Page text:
blond telephone receptionistAs of January 1st, 2013 the rules relating to flues in voids changed.  All engineers inspecting your central heating system must be able to inspect your flue as a flue in poor condition, combined with a boiler that is not working properly, could put you, your family and other residents in danger from carbon monoxide (CO) poisoning, which can serious injury or even death.  Hence the need to be able to inspect it!

From 1 January 2013, if you have a concealed flue any registered gas engineer will turn the boiler off, with your permission, and formally advise you not to use it until inspection hatches have been fitted in appropriate places.  

Although most of the affected boilers and flue systems are relatively new (installed since 2000), the risk of faults leading to the release of CO increases as the system gets older, especially if it is not serviced regularly. 
If your boiler is situated on an outside wall, it’s unlikely you have this type of flue. Alternatively, if the engineer can see the entire flue, you will not need to take any further action in relation to this issue

The flue component of a gas central heating boiler can be made up of two components, one will be an outlet for the products of combustion, toxic gasses generated when gas is burnt to give heat and the other (If present) a supply of fresh air to the boiler itself. Flues are generally a large diameter “pipe” that will come off of the top of the boiler, but may also be made up of 2 plastic or metallic pipes which will also be coming off the top of the boiler.

Older properties will often find that their appliances are situated on an outside wall to allow this flue pipe to exit the building easily, however, as boilers have become more advanced and manufacturer’s have been developing solutions that allow flues to run further, giving more flexibility on the overall location of a gas heating boiler, we’ve seen developers taking full advantage and “hiding” the appliance flue runs often within ceilings and behind walls. This was never seen as a good practice, but the law is often slow to catch up and the buyer commands the market, if a developer can squeeze in another window or bathroom by moving the boiler to an inside wall, then they would often take advantage to increase their return on the investment. Unfortunately, this has been the case and over the past few years, it’s turned into an epidemic of flues running in all sorts of places and positions.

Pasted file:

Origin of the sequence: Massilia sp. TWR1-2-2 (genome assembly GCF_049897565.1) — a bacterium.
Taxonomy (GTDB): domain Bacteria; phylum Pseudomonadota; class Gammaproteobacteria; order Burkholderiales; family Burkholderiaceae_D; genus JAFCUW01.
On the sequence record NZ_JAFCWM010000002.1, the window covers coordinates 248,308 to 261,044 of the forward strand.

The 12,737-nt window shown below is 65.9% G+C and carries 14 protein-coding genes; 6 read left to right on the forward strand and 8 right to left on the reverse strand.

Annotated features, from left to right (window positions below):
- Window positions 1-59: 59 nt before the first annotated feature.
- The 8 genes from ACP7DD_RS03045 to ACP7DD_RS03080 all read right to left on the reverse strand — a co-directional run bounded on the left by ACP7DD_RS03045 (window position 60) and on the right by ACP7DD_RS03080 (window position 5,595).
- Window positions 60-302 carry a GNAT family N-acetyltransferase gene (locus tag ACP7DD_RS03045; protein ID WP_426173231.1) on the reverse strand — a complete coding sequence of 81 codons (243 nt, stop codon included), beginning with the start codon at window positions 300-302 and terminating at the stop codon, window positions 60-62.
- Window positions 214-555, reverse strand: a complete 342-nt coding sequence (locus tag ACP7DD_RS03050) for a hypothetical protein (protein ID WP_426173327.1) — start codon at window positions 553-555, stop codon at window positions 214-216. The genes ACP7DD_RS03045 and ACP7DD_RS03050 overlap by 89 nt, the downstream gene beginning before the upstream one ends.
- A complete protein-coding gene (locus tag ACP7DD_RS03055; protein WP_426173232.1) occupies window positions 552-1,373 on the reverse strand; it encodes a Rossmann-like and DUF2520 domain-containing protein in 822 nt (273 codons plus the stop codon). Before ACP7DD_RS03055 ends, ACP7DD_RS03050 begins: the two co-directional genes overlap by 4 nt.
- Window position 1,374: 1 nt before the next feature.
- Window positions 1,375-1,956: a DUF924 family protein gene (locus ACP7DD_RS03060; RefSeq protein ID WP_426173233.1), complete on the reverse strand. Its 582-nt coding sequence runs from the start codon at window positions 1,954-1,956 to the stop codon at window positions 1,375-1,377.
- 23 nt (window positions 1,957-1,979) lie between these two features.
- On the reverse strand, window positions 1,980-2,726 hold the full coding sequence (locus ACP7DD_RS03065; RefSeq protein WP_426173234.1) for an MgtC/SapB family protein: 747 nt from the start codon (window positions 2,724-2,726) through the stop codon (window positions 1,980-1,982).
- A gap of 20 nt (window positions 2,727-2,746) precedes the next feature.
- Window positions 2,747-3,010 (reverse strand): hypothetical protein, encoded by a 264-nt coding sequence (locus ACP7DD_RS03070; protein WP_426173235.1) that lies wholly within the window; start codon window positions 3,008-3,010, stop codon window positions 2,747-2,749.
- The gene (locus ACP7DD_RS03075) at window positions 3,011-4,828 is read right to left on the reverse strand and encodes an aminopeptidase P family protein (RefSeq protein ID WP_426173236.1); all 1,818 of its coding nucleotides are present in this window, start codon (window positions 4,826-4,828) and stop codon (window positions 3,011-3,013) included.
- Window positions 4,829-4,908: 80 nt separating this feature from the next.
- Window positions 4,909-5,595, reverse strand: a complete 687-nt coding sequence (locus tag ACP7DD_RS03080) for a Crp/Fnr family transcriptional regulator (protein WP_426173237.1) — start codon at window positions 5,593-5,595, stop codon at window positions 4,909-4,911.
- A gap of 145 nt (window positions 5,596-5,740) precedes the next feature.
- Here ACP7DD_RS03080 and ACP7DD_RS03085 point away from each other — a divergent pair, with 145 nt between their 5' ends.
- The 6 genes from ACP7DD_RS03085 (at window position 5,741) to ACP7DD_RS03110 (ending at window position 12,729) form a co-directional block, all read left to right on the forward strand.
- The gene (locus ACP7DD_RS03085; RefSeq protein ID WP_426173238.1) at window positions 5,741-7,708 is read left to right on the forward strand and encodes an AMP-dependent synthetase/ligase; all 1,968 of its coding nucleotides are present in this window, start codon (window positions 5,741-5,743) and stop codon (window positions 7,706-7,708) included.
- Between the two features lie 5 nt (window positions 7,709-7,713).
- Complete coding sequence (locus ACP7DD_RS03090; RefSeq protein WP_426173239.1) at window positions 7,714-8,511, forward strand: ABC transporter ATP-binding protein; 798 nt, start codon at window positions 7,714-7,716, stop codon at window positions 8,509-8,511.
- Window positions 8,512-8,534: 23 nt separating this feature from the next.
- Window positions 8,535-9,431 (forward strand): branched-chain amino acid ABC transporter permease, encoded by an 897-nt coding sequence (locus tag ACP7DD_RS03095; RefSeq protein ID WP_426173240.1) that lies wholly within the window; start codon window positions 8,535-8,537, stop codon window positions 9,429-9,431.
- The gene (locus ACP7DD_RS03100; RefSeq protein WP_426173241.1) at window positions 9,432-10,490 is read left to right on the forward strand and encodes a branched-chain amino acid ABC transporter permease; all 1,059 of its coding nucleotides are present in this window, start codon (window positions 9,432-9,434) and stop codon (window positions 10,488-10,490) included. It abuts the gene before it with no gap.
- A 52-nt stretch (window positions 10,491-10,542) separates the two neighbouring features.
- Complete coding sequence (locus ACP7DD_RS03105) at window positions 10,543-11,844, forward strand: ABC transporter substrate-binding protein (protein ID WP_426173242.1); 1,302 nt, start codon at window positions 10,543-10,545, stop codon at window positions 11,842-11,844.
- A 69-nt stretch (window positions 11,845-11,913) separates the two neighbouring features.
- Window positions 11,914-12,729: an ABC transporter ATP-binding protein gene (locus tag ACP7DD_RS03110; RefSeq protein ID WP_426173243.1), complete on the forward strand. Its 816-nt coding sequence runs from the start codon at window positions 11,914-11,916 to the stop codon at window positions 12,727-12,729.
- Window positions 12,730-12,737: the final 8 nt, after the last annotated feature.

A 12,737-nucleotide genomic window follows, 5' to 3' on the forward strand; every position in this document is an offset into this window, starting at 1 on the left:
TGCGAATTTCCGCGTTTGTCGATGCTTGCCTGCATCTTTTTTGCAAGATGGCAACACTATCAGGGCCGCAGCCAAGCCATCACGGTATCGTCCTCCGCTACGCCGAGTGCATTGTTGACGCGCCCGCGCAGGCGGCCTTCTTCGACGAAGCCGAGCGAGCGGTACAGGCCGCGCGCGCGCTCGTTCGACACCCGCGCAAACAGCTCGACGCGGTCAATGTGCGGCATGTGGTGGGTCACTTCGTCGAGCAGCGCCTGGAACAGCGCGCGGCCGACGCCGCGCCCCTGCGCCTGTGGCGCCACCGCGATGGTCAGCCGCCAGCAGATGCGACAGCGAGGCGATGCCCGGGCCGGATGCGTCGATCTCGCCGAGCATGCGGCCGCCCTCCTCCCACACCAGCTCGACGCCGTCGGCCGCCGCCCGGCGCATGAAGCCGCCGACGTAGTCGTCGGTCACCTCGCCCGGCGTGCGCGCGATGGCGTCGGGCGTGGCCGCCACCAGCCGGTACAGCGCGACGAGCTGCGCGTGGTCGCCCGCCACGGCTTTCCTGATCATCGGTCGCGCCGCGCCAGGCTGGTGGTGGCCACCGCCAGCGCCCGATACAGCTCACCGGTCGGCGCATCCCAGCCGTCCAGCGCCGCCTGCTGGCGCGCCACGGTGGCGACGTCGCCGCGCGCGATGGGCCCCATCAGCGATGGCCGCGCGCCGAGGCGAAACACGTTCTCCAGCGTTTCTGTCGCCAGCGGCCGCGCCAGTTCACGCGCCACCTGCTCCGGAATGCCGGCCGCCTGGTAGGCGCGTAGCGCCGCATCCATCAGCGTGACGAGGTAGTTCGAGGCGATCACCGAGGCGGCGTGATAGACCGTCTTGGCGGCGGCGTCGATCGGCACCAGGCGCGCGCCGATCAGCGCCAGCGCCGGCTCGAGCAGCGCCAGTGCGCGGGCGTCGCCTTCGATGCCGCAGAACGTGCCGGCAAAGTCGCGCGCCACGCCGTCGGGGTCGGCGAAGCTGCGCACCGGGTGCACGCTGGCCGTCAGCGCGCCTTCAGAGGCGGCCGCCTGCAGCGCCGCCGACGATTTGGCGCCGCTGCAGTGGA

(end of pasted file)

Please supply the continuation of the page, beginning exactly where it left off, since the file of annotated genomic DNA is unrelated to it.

Gas engineers have to ensure that you are safe when your appliance is in operation and part of the procedure for ensuring your safety, is an inspection of the flue. When we cannot see the flue, or have no idea where it goes; we obviously cannot ensure your safety as we cannot inspect the integrity or suitability of the flue and it is for this reason that as of the 1st of January 2013, the law changed.

If you have a boiler that has a flue running in a “void” like a ceiling or wall, you must now provide engineers access points for inspection; if you do not, then registered engineers are required (By law) to consider your appliance as unsafe and issue an At Risk notice, switching the appliance off.

You need to take action now!
If your property is less than two years old, contact your builder. If your property is between two and ten years old, contact your home warranty provider, as you may be covered by them if there are defects in the flue. However, some warranty providers have advised that cover is not provided for installing inspection hatches in homes over two years old. If your property is 10 years or older you should contact a Gas Safe registered engineer.  If you are a tenant, it is the responsibility of your landlord to ensure that inspection hatches are installed and that the boiler and flue are checked every year. You should pass a copy of this document on to your landlord.

Fox & Co can offer you a hassle free one day installation. 
Competent experienced tradesmen with public indemnity cover.

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